Now we come to the reign of wicked king Noah, who is Zeniff’s son, who “did not walk in the ways of his father.” (1)
“For behold, he did not keep the commandments of God, but he did walk after the desires of his own heart.” (2)
He does whoredoms and lays heavy taxes on the people to support his wickedness. He puts down the priests consecrated by his father and puts his own priests in power that “were lifted up in the pride of their hearts” (5). The taxes support their “laziness, and…their idolatry, and in their whoredoms…thus did the people labor exceedingly to support iniquity.” (6)
The WHY behind building
King Noah builds “many elegant and spacious buildings” (8) and adorns them in precious metals and such. He builds a spacious palace and a throne decorated with gold. He also builds a temple, but the Lord was not pleased with his vain attempt at spirituality, since King Noah “placed his heart upon his riches, and he spent his time in riotous living with his wives and his concubines; and so did also his priests spend their time with harlots.” (14)
- By building the temple, was he trying to ease his conscience by justifying that he was doing something good (along with all the bad)?
- Do I ever justify sin by doing something good to cover it up?
- Is bad behavior such as bullying, hate, bigotry, and pride ever justified by doing a few good things?
King Noah’s example shows that it is our heart we are judged on, not outward acts. Building a “temple” in our lives won’t make up for a stony or hard heart that won’t listen to God.
The next thing Noah does is plant vineyards throughout the land, and his people become wine bibbers. (15)
Infiltration by small numbers
But King Noah’s people soon begin to reap the consequences of sin. It is subtle, but the Lamanites begin infiltrating their land in “small numbers” and slay people while they’re working. (16)
Noah sends guards out to protect the land, but it isn’t sufficient. His father, Zeniff, in the previous chapters, had put guards out to watch for the enemy, and they had been prepared. But Noah doesn’t seem to take the enemy seriously. His pride blinds him to danger. The Lamanites kill the few guards placed about Noah’s people, and they steal more flocks.
Thus the Lamanites began to destroy them, and to exercise their hatred upon them.”Mosiah 11:17
Noah sends an army against his enemy. When Zeniff did this, it says they went with the power of God. God has nothing to do with Noah’s plans. They drive the Lamanites back “for a time” and rejoice “in their spoil.” (18) They aren’t rejoicing because the Lord saved them, like in Zeniff’s day. They revel in sin, taking from the Lamanites and being smug about their victory, which leads God to send a prophet to call them to repentance.
As a reader, we know what is coming. We can see all the signs of pride that will lead to destruction. But are we as aware of the signs of our own pride and wickedness that can lead to our fall?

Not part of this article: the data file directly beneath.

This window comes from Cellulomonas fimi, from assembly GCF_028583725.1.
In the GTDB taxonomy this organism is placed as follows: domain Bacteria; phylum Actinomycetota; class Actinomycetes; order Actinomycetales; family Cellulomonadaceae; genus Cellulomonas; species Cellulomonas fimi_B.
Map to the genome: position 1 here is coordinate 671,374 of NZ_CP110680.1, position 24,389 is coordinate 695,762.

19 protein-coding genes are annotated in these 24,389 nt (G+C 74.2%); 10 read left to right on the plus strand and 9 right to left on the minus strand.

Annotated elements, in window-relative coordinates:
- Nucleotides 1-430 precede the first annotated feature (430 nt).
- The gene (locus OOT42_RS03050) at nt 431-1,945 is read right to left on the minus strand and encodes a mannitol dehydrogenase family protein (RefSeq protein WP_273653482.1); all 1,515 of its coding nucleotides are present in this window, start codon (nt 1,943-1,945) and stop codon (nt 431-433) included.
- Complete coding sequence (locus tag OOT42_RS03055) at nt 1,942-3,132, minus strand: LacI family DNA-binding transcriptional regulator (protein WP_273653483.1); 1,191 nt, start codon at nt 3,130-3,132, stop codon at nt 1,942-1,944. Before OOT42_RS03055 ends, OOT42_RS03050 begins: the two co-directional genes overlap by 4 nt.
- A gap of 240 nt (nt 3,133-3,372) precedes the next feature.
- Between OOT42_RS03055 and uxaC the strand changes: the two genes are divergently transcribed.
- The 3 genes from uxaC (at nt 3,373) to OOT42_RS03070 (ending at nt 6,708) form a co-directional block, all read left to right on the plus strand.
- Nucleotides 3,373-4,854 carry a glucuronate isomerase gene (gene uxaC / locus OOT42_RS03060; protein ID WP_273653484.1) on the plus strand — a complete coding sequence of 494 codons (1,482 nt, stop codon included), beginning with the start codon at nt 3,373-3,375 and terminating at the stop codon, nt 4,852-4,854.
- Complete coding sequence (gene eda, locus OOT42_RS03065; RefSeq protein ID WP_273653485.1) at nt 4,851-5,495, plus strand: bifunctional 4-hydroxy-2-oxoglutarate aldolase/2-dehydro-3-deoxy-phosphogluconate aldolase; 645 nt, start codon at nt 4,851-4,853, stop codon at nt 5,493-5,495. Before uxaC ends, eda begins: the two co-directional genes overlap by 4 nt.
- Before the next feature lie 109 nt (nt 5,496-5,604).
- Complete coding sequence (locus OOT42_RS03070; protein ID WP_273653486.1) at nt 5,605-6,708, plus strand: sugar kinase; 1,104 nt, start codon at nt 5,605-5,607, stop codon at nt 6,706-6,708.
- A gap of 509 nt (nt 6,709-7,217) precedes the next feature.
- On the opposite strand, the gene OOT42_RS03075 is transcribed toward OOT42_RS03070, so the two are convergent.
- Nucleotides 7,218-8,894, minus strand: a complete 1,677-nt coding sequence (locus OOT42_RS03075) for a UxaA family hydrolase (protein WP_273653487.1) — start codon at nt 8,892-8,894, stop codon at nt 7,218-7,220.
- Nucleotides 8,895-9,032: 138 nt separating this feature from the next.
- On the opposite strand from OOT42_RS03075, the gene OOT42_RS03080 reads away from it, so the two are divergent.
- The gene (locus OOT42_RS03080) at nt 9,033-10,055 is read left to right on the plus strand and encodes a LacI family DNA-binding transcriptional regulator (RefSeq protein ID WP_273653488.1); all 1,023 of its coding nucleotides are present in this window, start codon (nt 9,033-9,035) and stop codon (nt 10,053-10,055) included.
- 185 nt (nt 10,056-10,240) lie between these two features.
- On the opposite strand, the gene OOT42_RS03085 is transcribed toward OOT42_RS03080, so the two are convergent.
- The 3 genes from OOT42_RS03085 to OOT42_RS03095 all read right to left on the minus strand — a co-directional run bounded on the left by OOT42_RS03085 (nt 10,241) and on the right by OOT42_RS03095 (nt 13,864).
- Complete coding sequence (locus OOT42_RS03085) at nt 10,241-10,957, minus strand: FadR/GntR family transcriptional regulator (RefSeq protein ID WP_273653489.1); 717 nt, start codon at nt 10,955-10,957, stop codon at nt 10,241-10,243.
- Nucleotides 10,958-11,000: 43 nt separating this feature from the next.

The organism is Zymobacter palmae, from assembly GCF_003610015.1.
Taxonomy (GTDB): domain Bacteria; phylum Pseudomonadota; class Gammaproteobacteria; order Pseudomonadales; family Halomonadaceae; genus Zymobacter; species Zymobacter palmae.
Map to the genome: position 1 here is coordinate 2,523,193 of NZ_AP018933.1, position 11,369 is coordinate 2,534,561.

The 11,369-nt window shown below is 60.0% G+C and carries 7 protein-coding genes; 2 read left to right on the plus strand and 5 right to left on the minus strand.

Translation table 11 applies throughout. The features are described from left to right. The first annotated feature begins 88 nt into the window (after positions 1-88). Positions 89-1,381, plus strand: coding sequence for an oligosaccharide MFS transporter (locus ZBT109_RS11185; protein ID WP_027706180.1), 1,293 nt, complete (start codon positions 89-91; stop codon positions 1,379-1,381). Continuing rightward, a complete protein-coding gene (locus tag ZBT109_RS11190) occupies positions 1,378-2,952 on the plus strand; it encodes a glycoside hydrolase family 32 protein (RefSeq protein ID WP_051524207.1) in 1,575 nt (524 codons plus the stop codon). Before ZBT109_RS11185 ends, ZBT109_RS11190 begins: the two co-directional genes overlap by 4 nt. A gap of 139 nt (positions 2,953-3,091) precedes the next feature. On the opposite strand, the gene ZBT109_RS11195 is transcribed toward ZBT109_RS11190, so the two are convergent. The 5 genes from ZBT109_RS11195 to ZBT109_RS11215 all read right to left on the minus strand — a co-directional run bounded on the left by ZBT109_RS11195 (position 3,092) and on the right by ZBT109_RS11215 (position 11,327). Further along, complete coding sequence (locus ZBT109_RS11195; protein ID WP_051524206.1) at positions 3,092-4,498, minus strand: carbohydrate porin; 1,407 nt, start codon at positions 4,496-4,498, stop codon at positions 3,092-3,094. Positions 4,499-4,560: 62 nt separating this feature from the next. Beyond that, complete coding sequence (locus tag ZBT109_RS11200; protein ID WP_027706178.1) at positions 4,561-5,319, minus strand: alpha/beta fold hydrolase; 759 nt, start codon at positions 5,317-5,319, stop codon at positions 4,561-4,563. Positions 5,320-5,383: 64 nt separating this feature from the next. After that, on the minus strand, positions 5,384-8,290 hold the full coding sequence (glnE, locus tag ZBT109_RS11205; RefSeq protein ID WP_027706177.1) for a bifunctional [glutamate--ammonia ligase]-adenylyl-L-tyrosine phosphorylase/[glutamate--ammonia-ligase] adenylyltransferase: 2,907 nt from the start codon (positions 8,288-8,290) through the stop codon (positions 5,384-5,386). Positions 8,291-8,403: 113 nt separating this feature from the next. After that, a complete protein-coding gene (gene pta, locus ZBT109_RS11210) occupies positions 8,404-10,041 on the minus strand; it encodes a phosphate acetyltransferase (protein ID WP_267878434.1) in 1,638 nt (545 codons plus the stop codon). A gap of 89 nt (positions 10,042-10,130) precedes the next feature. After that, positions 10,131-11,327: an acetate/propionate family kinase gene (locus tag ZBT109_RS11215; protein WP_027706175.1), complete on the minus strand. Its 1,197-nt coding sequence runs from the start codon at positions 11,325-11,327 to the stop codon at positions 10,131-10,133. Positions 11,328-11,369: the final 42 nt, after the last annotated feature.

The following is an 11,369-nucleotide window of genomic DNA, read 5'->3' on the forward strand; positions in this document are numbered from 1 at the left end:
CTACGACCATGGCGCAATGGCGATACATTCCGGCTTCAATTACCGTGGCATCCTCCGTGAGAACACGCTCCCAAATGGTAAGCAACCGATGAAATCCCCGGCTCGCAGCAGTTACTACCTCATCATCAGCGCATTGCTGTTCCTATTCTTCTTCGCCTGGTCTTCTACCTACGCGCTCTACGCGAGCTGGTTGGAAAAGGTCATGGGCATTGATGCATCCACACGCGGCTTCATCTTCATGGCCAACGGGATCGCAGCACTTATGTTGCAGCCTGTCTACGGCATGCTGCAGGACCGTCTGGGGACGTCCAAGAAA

Call to repent
Abinadi calls them to repentance. A prophet in our day, Pres. Russell M. Nelson, calls us to daily repentance as well.
Just as these people were told they would be brought into bondage if they didn’t turn back to God and repent, so our prophet warns us. Sin leads to bondage—physical, spiritual, or mental.
Noah is crude when he hears of Abinadi, asking, “Who is Abinadi, that I and my people should be judged of him, or who is the Lord, that shall bring upon my people such great affliction?” (27)
Do we ever fall into this prideful trap? If so, there is only one way out. Repentance. If we are trying to justify our actions, instead of repenting of them, maybe we need to stop and ask ourselves WHY.
- Why won’t we listen to the small whisperings of the Spirit to stop and change?
- Why don’t we listen to a prophet of God and change our ways?
- Why are we holding so tight to a tradition, a habit, a sin, a way of life that blocks God from being part of our lives?
When we are prideful and unrepentant, Satan gains power over us and brings us into bondage. Addictions, bad habits, the loss of the Spirit bind our spirits and keep us from progressing spiritually.
When we don’t progress spiritually, we cannot have joy.
We become miserable, like the devil. God leaves us to ourselves, since He will force no man to heaven. He will encourage and entice, but He won’t save us in our sins, but from our sins, when we are ready to leave them behind.
Abinadi tells the people that when they are brought into bondage and cry unto the Lord, He will be slow to hear their cries. Not because God is vengeful, but because if He saved us immediately, we wouldn’t grow and learn from our mistakes. Going through rough times and being in bondage because of bad choices teaches us great lessons that hopefully, we won’t be quick to forget. When we have allowed ourselves to get fully wicked, there are layers and layers of rebellion and pride that must be peeled away, before we become fully humble and repentant.
The goal is NOT to let our hearts get to that point.
King Noah wants Abinadi brought before him, so he can slay him.
Now the eyes of the people were blinded; therefore they hardened their hearts against the words of Abinadi, and they sought from that time forward to take him. And king Noah hardened his heart against the word of the Lord, and he did not repent of his evil doings.”Mosiah 11:29
Hard hearts and blind eyes never bring good results, as we will see later.
We need to ask ourselves the hard questions periodically, to stay humble and teachable before God. Why are we building a “temple”?
Are we doing it to cover up or justify sins?
Or are we building it with the purpose of getting closer to God?